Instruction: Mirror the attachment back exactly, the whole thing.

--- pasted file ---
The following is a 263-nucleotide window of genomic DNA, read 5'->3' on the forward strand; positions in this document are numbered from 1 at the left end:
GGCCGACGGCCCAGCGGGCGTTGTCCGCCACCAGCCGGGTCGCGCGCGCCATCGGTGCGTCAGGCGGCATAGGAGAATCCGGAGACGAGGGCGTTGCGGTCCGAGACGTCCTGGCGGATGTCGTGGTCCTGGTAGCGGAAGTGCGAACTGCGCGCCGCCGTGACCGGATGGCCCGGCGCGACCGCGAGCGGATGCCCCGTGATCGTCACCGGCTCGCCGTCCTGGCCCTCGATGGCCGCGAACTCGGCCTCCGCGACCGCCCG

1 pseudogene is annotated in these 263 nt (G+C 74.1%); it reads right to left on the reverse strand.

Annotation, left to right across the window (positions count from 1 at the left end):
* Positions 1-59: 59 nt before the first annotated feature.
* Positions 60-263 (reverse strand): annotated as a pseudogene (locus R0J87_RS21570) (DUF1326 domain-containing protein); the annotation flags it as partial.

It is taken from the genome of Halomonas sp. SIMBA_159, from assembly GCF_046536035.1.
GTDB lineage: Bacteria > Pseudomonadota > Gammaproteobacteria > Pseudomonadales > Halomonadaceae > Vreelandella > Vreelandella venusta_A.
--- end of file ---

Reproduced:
The following is a 263-nucleotide window of genomic DNA, read 5'->3' on the forward strand; positions in this document are numbered from 1 at the left end:
GGCCGACGGCCCAGCGGGCGTTGTCCGCCACCAGCCGGGTCGCGCGCGCCATCGGTGCGTCAGGCGGCATAGGAGAATCCGGAGACGAGGGCGTTGCGGTCCGAGACGTCCTGGCGGATGTCGTGGTCCTGGTAGCGGAAGTGCGAACTGCGCGCCGCCGTGACCGGATGGCCCGGCGCGACCGCGAGCGGATGCCCCGTGATCGTCACCGGCTCGCCGTCCTGGCCCTCGATGGCCGCGAACTCGGCCTCCGCGACCGCCCG

1 pseudogene is annotated in these 263 nt (G+C 74.1%); it reads right to left on the reverse strand.

Annotation, left to right across the window (positions count from 1 at the left end):
* Positions 1-59: 59 nt before the first annotated feature.
* Positions 60-263 (reverse strand): annotated as a pseudogene (locus R0J87_RS21570) (DUF1326 domain-containing protein); the annotation flags it as partial.

It is taken from the genome of Halomonas sp. SIMBA_159, from assembly GCF_046536035.1.
GTDB lineage: Bacteria > Pseudomonadota > Gammaproteobacteria > Pseudomonadales > Halomonadaceae > Vreelandella > Vreelandella venusta_A.